“Whole genome sequence data provides information on every change (variation) in the DNA sequence of the study participants and enables us to refine the information from GWAS studies as well as make novel discoveries.

One analogy is to compare the DNA sequence in the human genome to the string of letters that make up a book. Earlier GWAS studies identified common ‘spelling errors’ and brought us to the specific pages where important errors occurred but did not identify every letter that changed or was missing. With whole genome sequencing, we are looking at every letter on the page and more comprehensively understanding all the changes and ‘spelling errors.'”

— Dr. Chloé Sarnowski, corresponding study author

One of the most notable genetic variants, the scientists reported, was the lysine acetyltransferase 8 (KAT8) variant.

Past studies show the KAT8 is important for cerebral development and may play a role in the development of Alzheimer’s disease-related dementias and Parkinson’s disease.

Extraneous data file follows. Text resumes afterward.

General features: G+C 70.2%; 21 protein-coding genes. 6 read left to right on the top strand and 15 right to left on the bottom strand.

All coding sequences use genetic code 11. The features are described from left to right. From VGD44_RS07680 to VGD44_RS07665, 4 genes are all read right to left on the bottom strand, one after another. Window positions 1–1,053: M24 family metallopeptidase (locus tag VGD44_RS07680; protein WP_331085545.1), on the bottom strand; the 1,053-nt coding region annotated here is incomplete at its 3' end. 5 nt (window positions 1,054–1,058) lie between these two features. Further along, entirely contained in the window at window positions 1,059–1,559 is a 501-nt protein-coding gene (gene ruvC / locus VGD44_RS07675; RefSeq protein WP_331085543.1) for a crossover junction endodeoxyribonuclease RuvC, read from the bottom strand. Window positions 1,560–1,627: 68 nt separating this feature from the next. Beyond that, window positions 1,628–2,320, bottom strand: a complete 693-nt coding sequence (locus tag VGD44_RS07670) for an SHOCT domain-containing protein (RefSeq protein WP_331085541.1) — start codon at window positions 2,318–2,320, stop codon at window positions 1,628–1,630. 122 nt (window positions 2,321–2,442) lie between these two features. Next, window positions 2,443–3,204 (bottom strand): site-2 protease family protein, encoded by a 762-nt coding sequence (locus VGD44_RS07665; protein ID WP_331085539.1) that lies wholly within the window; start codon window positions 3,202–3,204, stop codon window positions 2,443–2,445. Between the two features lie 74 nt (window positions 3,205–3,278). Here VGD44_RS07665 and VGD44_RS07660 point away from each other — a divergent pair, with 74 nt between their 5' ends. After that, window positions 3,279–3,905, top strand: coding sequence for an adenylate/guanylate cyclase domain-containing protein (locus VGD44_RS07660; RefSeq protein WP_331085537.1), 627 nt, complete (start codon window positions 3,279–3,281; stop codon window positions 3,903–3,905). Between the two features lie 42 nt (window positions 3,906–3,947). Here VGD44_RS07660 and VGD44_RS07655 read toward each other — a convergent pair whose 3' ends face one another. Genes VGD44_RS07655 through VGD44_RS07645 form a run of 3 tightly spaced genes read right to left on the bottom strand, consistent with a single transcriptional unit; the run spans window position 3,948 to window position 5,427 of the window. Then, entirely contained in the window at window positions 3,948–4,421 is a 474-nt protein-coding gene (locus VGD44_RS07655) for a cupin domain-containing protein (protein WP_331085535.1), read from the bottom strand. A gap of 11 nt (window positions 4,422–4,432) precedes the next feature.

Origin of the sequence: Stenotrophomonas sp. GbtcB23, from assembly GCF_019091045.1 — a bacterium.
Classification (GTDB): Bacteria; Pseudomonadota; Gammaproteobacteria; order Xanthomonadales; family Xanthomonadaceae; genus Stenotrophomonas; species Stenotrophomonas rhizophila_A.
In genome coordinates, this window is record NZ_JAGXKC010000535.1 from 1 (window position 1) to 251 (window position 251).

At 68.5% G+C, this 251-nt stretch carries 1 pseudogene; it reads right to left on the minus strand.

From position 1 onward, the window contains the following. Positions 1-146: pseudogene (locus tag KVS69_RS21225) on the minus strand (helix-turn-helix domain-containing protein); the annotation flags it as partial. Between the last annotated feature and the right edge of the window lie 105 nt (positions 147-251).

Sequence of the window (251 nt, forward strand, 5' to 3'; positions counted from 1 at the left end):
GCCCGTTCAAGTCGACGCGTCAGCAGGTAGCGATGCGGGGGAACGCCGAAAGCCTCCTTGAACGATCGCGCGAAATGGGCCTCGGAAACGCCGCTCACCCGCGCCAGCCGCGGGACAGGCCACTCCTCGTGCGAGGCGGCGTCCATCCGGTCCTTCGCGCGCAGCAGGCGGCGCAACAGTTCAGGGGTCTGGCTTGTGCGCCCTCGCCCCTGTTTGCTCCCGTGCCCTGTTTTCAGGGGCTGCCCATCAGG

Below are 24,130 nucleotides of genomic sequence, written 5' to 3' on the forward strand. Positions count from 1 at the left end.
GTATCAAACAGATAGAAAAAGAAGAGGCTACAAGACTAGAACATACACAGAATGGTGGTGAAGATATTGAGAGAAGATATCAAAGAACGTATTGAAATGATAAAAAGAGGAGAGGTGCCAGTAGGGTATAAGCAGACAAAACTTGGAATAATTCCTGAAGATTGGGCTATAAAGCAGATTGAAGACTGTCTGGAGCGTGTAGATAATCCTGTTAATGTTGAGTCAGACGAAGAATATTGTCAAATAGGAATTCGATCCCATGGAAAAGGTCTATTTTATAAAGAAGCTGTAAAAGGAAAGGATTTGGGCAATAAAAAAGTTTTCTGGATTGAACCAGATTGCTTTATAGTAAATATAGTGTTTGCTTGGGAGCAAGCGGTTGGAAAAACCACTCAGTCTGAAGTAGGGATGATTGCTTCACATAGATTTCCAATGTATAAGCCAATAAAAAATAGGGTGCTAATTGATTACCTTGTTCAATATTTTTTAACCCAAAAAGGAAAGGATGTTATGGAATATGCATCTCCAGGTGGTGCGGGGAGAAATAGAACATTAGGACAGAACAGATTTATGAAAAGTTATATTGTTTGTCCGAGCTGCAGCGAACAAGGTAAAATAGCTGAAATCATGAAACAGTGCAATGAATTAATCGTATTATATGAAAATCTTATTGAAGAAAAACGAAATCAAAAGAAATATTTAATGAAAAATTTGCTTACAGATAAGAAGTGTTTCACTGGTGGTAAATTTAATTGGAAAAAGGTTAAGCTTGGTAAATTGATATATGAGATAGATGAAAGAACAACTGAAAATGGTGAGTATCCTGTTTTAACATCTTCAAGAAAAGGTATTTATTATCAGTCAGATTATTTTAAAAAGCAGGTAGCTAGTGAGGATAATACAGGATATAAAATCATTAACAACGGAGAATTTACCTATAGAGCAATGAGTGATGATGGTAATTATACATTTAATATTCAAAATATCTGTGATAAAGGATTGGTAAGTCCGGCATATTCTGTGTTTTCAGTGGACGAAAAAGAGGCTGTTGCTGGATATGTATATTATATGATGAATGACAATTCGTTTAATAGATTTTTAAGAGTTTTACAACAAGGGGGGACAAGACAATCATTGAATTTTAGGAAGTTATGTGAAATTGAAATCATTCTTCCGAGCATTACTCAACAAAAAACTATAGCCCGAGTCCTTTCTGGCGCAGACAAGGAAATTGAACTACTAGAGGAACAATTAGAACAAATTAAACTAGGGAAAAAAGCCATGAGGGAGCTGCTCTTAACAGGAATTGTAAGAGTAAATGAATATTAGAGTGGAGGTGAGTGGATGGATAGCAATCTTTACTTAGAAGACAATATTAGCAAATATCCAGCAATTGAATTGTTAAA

Additionally, through the ADSP database, the research team had access to genetic variant data from a wide range of ethnicities, including Black/African-American Hispanic/Latino, which researchers say have been historically underrepresented in genetic studies regarding Alzheimer’s disease.

“Historically, the vast majority of individuals included in genetic studies of Alzheimer’s disease have been of European ancestry,” Dr. DeStefano said.

“We know that (the) prevalence of Alzheimer’s disease varies across population groups, with African-Americans having a higher prevalence. So to understand the full spectrum of Alzheimer’s disease risk it is important for studies to represent diverse genetic ancestry and diverse environments in terms of social determinants of health.”